The per capita consumption of alcohol in India increased 38 percent, from 1.6 litres in 2003-05 to 2.2 litres in 2010-12, according to a World Health Organisation (WHO) report, which also revealed that more than 11 percent of Indians were binge drinkers, against the global average of 16 percent.
The data explain the wide political support for crackdowns on alcohol, although experts point out that alcohol is a health problem – not a moral one.
In Tamil Nadu, J. Jayalalithaa shut down 500 liquor stores on May 23, the first day of her fourth term as chief minister. In April, Bihar imposed prohibition – a ban on the sale, production and consumption of alcohol. In August 2014, Kerala restricted the sale of liquor to five-star hotels.
Pre-poll surveys in Kerala and Tamil Nadu found wide support for prohibition, 47 percent of men and women in Kerala and 52 percent in Tamil Nadu, the Indian Express reported. The leading reason for the ban, respondents said, was alcohol-fuelled domestic violence.
Before the latest crackdowns on alcohol, Gujarat and Nagaland were the only Indian states with prohibition.
Maharashtra tops alcohol-related deaths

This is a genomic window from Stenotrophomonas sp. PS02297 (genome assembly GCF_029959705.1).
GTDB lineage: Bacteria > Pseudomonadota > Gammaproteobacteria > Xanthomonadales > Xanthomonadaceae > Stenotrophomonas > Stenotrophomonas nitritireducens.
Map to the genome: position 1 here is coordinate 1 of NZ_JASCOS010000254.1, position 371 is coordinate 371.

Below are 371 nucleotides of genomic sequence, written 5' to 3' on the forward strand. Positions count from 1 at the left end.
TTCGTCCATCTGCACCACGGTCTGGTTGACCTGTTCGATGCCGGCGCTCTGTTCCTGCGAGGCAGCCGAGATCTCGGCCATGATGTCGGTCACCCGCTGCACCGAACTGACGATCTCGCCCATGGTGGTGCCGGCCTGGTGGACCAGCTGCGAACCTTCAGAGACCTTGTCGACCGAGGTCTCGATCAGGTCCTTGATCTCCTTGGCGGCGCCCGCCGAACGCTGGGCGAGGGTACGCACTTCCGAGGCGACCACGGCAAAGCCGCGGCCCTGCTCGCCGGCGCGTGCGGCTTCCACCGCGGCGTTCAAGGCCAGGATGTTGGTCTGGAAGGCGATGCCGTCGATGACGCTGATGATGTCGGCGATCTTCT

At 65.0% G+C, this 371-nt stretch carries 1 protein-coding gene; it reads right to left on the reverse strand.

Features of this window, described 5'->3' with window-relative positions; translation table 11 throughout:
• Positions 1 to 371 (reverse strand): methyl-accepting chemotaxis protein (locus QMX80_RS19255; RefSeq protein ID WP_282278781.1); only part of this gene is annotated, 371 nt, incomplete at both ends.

Maharashtra reported the most alcohol-related deaths, followed by Madhya Pradesh and Tamil Nadu, according to the NCRB data, with experts saying high rates of alcoholism correlate with high crime rates.
“Major crimes and accidents are fuelled by alcohol, which also leads to sexual harassment of women and robberies,” S. Raju, of Tamil Nadu’s Makkal Adhikaram (People’s Power) told the BBC. “Alcohol abuse is also the reason why Tamil Nadu has the largest number of widows under 30 years of age.”
A quarter of all hospital admissions and 69 percent of all crimes in Kerala are due in part to intoxication, according to the Alcohol and Drug Information Centre, an NGO, quoted in The Economist.
Five people died every day in 2014 after drinking spurious liquor